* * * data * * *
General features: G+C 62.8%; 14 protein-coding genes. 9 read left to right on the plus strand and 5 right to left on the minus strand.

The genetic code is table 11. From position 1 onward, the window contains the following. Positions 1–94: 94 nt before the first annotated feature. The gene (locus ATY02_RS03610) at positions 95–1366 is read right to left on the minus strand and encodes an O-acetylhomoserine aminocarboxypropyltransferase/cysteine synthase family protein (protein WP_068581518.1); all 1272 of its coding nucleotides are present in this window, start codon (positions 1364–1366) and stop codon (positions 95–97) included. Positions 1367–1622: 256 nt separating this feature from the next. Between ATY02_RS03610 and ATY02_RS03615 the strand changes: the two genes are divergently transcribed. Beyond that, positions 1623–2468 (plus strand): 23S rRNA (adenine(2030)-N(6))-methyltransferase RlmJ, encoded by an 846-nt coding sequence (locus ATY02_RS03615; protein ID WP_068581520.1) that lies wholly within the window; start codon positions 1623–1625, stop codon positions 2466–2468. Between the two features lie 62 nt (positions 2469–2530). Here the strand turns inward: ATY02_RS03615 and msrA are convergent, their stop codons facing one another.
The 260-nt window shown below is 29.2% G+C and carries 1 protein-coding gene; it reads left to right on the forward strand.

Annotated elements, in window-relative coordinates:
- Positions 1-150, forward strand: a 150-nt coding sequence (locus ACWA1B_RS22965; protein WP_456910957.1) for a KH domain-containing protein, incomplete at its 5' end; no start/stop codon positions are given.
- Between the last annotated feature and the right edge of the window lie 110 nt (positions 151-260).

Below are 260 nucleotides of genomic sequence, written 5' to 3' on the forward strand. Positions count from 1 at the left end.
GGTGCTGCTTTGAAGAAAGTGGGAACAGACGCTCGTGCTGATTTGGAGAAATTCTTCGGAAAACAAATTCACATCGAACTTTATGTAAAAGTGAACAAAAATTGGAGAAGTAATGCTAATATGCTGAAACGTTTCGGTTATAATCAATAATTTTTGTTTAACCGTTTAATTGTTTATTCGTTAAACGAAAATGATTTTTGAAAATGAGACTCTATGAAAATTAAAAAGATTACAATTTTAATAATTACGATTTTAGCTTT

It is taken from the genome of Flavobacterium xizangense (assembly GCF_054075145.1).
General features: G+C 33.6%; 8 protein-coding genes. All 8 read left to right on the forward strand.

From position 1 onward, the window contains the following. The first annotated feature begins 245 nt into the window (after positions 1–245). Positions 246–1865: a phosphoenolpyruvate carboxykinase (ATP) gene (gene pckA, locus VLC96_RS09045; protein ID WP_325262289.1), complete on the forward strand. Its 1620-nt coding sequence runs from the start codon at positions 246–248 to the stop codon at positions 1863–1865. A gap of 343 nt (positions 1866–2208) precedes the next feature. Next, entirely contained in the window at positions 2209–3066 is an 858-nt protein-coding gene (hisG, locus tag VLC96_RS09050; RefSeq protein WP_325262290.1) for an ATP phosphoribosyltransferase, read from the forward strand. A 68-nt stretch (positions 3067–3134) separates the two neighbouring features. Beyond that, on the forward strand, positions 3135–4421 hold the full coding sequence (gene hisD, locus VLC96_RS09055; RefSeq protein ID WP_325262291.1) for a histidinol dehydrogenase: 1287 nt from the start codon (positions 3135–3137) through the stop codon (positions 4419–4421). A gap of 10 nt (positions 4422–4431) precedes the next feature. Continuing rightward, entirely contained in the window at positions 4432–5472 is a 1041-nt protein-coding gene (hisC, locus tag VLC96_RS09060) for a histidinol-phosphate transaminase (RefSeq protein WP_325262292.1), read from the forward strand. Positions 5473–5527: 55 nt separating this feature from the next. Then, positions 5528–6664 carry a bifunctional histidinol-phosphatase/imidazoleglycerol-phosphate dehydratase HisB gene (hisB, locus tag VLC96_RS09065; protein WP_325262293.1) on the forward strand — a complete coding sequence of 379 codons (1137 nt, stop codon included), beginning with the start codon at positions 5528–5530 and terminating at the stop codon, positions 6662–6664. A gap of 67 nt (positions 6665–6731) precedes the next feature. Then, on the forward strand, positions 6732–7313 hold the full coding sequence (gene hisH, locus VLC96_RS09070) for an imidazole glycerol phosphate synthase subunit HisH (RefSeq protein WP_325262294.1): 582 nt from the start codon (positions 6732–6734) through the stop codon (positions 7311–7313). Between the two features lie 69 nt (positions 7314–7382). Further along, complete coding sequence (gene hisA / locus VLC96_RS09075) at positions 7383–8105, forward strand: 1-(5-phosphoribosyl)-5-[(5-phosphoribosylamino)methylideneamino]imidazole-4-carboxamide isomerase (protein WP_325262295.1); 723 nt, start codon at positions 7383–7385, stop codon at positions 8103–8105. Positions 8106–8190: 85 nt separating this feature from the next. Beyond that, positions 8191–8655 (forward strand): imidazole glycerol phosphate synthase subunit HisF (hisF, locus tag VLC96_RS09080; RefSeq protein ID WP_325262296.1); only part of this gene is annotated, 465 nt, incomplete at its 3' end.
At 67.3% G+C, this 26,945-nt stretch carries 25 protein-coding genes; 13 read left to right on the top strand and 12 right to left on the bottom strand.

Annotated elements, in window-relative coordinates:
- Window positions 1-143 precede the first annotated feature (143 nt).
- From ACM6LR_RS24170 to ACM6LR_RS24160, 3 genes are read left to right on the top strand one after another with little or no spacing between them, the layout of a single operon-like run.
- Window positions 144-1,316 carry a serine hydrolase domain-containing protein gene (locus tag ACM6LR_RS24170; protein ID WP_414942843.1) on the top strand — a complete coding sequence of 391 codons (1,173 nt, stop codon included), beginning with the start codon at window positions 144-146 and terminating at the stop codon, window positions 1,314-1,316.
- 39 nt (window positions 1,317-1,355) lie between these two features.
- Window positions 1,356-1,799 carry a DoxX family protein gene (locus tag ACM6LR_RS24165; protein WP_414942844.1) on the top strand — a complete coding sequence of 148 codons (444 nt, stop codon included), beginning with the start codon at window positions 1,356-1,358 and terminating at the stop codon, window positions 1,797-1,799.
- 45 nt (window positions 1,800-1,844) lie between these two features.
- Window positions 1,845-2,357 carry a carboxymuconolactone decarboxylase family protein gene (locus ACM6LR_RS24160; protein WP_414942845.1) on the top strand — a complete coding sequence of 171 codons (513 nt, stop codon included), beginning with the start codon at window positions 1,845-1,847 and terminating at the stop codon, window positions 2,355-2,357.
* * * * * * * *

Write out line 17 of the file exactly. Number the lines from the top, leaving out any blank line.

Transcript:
- 39 nt (window positions 1,317-1,355) lie between these two features.